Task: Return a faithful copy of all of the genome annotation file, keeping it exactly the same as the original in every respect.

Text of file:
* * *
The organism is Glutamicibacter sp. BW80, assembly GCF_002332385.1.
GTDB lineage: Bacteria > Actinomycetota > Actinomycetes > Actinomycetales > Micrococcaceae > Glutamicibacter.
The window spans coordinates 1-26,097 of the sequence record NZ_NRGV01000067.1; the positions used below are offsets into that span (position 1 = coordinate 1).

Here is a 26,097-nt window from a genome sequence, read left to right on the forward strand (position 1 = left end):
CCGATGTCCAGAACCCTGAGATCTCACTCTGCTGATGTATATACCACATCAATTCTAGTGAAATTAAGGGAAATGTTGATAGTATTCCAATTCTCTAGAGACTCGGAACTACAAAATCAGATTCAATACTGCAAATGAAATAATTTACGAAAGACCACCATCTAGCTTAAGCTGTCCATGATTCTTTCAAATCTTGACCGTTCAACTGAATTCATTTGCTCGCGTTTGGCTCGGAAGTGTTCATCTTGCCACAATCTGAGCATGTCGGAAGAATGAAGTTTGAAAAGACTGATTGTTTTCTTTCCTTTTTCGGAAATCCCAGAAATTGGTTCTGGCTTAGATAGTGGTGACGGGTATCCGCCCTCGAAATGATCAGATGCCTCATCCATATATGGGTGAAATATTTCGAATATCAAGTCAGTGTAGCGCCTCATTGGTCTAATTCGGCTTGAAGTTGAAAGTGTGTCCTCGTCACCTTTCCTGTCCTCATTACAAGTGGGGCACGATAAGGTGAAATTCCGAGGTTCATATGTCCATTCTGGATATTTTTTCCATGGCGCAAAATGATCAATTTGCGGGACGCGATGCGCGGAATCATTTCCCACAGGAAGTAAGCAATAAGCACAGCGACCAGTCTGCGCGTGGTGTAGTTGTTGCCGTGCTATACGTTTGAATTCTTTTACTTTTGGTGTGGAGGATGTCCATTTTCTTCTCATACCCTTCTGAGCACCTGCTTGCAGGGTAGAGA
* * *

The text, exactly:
The organism is Glutamicibacter sp. BW80, assembly GCF_002332385.1.
GTDB lineage: Bacteria > Actinomycetota > Actinomycetes > Actinomycetales > Micrococcaceae > Glutamicibacter.
The window spans coordinates 1-26,097 of the sequence record NZ_NRGV01000067.1; the positions used below are offsets into that span (position 1 = coordinate 1).

Here is a 26,097-nt window from a genome sequence, read left to right on the forward strand (position 1 = left end):
CCGATGTCCAGAACCCTGAGATCTCACTCTGCTGATGTATATACCACATCAATTCTAGTGAAATTAAGGGAAATGTTGATAGTATTCCAATTCTCTAGAGACTCGGAACTACAAAATCAGATTCAATACTGCAAATGAAATAATTTACGAAAGACCACCATCTAGCTTAAGCTGTCCATGATTCTTTCAAATCTTGACCGTTCAACTGAATTCATTTGCTCGCGTTTGGCTCGGAAGTGTTCATCTTGCCACAATCTGAGCATGTCGGAAGAATGAAGTTTGAAAAGACTGATTGTTTTCTTTCCTTTTTCGGAAATCCCAGAAATTGGTTCTGGCTTAGATAGTGGTGACGGGTATCCGCCCTCGAAATGATCAGATGCCTCATCCATATATGGGTGAAATATTTCGAATATCAAGTCAGTGTAGCGCCTCATTGGTCTAATTCGGCTTGAAGTTGAAAGTGTGTCCTCGTCACCTTTCCTGTCCTCATTACAAGTGGGGCACGATAAGGTGAAATTCCGAGGTTCATATGTCCATTCTGGATATTTTTTCCATGGCGCAAAATGATCAATTTGCGGGACGCGATGCGCGGAATCATTTCCCACAGGAAGTAAGCAATAAGCACAGCGACCAGTCTGCGCGTGGTGTAGTTGTTGCCGTGCTATACGTTTGAATTCTTTTACTTTTGGTGTGGAGGATGTCCATTTTCTTCTCATACCCTTCTGAGCACCTGCTTGCAGGGTAGAGA